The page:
The benefit of friends: Big business goes after class actions in SCOTUS Tyson case

August 20, 2015

I’ve been predicting this since June: Class actions face a fundamental threat in the upcoming U.S. Supreme Court term. We already had evidence from the 17 amicus briefs class action foes filed last month in Spokeo v. Robins, urging the justices to do away with class actions based on federal laws granting consumers a private right of action to enforce statutory violations. Now business groups are piling on in Tyson Foods v. Bouaphakeo.

Tyson has attracted support from nearly two dozen amici in 13 separate briefs filed last week. And one of the arguments they’re making in Tyson would go even farther than Spokeo in curtailing class actions as we know them.

As Tyson’s lawyers from Sidley Austin explained in their Aug. 7 merits brief, the company is challenging a nearly $6 million verdict in a wage-and-hour class and collective action by workers at a meat-processing plant in Iowa. Tyson claims the trial court and the 8th U.S. Circuit Court of Appeals committed two essential mistakes: They permitted the jury to reach liability and damages verdicts based on a statistical average of workers’ hours and pay; and they permitted the certification of a class of employees that, according to the plaintiffs’ own expert, included a significant number of people who weren’t underpaid at all.

The Supreme Court agreed to consider both the statistical sampling and uninjured class member issues when it took the case in June. Tyson’s merits brief gave top billing to the statistics question and even seemed to step back a bit from the hard line the company took in its certiorari petition on certifying classes with uninjured plaintiffs. This time around, Tyson continued to argue that because uninjured plaintiffs do not have constitutional standing to sue, they should not be included in class actions. But instead of insisting only that classes cannot be certified if some class members haven’t been injured, Tyson added a fallback position: At the very least, class counsel must be required to present a workable plan for culling uninjured class members before damages are paid out. (That argument is entwined with the ongoing debate in the lower courts over the ascertainability of class members – a controversy that could also reach the Supreme Court this term.)

There’s no such moderation (albeit slight) in the briefs of Tyson supporters like the U.S. Chamber of Commerce, the National Association of Manufacturers and the Association of American Railroads. Unlike Tyson, these three amici (and the many additional business groups that signed the Chamber and NAM filings) make uninjured class members the centerpiece of their briefs, not the secondary argument. “This court can and should put a stop to such litigation abuse through its ruling in this case,” urged NAM’s counsel at Shook Hardy & Bacon. “It should make clear that class actions are not vehicles for awarding damages to individuals whose claims, if brought in their own names, would be dismissed.”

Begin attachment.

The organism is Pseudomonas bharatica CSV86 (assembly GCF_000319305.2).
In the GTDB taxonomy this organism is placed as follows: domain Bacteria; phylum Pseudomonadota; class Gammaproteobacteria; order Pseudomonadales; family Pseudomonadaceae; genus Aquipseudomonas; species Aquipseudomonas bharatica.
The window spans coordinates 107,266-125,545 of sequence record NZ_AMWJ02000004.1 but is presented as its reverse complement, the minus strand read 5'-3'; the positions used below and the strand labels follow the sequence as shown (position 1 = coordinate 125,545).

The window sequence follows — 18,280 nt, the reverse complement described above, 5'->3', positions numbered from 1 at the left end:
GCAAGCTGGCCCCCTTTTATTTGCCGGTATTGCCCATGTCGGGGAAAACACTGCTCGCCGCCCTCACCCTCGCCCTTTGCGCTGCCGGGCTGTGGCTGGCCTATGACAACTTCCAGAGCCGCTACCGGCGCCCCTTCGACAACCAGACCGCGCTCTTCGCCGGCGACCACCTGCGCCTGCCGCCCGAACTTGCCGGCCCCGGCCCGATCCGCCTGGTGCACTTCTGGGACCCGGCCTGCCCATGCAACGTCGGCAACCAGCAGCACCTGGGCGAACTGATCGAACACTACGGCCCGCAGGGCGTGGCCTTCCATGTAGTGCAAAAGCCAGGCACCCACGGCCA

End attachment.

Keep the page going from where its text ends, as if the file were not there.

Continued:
As several Tyson friends pointed out, requiring plaintiffs’ lawyers to demonstrate the injury of every potential class member would throw brakes on the class action vehicle itself. Right now, most federal circuits permit class actions to proceed as long as at least one name plaintiff has alleged an actual injury. Class action defendants have tried to use the Supreme Court’s rulings in Wal-Mart v. Dukes and Comcast v. Behrend to squelch cases in which some class members may not have been injured, but without much success. They are clearly hoping that the justices use the Tyson case to say explicitly what defendants have argued the court implied in Wal-Mart and Comcast.

Two other of the Tyson supporters, the Consumer Data Industry Association and TransUnion discussed the interplay between this case and Spokeo, arguing that the Supreme Court should employ a sort of one-two punch to be sure that uninjured plaintiffs are not permitted to sue in class actions, whether those class actions involve statutory violations or other alleged wrongdoing.

That double-whammy would be the worst possible outcome of the term for class action lawyers. It’s going to be interesting to see how many amici turn out to back plaintiffs in the Spokeo and Tyson cases, and whether they can match the sheer weight of support for the defendants. Amicus briefs in Spokeo will be due in early September, a week after the Aug. 31 deadline for the name plaintiff’s merits brief. (The latest counsel of record for the plaintiff, Thomas Robins, is William Consovoy of Consovoy McCarthy.) The Tyson employees, represented at the Supreme Court by Scott Michelman of Public Citizen, have a Sept. 22 deadline for their merits brief. Amici will file at the end of September.

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